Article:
Acesulfame-Potassium (E950)


Acesulfame-Potassium is the sweetener also known as E950, Acesulfame K, and Ace K, which is marketed as Sunnett and Sweet One. Chemists refer to is as the potassium salt of 6-methyl-1,2,3-oxathiazine-4(3H)-one 2,2-dioxide. Its most common name is Acesulfam K.

Like several other artificial sweeteners, Acesulfame K was discovered by accident. In 1967 a German chemist named Karl Clauss got dust from some chemicals with which he was working on his fingers. Neglecting to wash his hands, he licked a finger to pick up a piece of paper and noticed an unusually sweet taste. In the 45 years since the discovery of Acesulfame K, it has become the sweetener of choice for tart juice drinks.

You are most likely to encounter Acesulfame K in artificially sweetened lemonade. This chemical sweetener is easy to mix and retains its sweetness even or months or years of storage. Because it has a bitter aftertaste, it's usually mixed with aspartame (Nutrasweet) or sucralose (Splenda). In sweetener blends each chemical masks the other's aftertaste.

The health concern with using Acesulfame K is that it stimulates the beta cells of pancreas to release insulin. Usually the amount of insulin released is small enough that it does not cause blood sugar levels to fall, resulting in hypoglycemia, but the additional insulin in circulation instead stores fat. This means that if you drink juices or diet sodas containing Acesulfame K to keep your blood sugar levels low but you eat more calories at a meal than your body needs immediately, your fat cells are primed by insulin to store fat just as immediately and with 300 times more than their usual efficiency.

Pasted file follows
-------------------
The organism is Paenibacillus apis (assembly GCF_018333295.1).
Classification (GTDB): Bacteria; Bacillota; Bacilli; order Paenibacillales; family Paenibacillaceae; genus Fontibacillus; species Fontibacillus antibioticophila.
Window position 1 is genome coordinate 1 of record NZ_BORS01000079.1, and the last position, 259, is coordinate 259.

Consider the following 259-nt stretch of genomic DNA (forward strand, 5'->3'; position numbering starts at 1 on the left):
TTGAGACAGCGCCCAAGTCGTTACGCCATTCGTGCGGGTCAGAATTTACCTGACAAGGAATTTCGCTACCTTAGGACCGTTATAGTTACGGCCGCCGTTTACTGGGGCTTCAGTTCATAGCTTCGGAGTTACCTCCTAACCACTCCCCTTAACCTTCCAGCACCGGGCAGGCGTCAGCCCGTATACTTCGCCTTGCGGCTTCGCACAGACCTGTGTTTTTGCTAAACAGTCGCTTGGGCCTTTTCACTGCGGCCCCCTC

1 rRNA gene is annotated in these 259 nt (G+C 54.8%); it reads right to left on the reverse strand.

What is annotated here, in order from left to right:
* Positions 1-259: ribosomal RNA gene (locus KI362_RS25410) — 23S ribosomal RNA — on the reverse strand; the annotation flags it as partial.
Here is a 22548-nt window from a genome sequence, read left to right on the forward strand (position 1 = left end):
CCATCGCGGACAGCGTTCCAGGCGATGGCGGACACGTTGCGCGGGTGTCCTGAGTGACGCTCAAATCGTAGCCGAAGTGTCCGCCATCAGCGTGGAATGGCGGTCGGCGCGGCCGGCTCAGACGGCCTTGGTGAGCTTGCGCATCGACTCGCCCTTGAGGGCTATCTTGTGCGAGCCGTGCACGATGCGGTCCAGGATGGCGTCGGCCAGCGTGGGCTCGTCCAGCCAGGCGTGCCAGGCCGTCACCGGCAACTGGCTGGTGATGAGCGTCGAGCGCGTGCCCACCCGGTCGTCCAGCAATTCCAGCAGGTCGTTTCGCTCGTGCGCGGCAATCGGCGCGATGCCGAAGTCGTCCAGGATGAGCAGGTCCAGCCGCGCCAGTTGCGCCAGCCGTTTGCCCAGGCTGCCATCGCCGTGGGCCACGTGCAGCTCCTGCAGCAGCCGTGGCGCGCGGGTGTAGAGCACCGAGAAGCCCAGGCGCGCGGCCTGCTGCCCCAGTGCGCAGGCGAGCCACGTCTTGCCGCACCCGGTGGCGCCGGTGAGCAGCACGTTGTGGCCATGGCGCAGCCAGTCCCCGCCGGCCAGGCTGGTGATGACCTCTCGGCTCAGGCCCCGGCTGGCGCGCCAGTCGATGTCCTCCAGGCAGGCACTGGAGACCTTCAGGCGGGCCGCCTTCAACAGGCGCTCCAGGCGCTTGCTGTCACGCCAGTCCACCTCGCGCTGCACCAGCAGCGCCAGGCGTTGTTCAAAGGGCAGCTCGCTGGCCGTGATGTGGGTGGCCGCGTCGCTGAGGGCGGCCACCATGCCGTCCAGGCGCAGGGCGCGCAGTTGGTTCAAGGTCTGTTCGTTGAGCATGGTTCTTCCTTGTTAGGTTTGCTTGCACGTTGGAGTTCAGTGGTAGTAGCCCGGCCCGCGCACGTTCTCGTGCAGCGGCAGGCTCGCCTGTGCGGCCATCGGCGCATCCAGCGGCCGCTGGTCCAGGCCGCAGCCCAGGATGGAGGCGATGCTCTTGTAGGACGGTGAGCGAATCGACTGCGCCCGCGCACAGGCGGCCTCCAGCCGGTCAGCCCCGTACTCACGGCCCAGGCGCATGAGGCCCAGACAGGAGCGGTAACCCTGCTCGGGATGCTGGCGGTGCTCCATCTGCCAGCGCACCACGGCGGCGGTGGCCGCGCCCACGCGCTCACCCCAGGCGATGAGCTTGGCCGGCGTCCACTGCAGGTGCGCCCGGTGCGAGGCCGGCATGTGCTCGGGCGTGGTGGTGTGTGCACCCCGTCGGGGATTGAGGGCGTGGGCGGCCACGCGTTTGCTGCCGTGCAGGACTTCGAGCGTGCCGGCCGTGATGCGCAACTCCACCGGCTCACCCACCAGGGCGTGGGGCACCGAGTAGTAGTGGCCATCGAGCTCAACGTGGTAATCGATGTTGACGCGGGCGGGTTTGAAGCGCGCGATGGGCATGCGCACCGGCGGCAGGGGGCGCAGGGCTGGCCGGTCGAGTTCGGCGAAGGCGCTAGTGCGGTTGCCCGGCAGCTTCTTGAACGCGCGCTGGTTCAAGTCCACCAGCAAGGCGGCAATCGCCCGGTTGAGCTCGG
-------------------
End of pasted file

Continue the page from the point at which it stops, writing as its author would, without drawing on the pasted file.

If you don't overeat, the effect of Acesulfame K is minimal. But if you don't have a problem with overeating, you probably don't use products made with Acesulfame K.

If you are looking for a low-calorie way to make lemonade, first of all, make sure you start with freshly squeezed lemon juice. The additional flavor notes from freshly squeezed lemon juice reduce the need for sweetener. Then add just a little “real” sugar with liquid stevia sweetener to taste. It's important not to use too much stevia. Stevia used by itself has a licorice-like aftertaste, but a little white sugar masks any bitter elements in the herb. It only takes about a teaspoon of sugar per glass (about 5 grams of carbohydrate or 15 calories) to round out the flavors of stevia without resorting to the use of Nutrasweet and Acesulfame K.

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About Andy Williams

In a processed food culture, simply eating may not be enough. Andy Williams, B.SC., Ph.D. is a scientist with a strong interest in Juicing and how it can supply the body with the nutrients it needs to thrive in modern society. You can subscribe to his free daily paper called Juicing The Rainbow and follow him on Facebook orTwitter. You can also follow me on Google +

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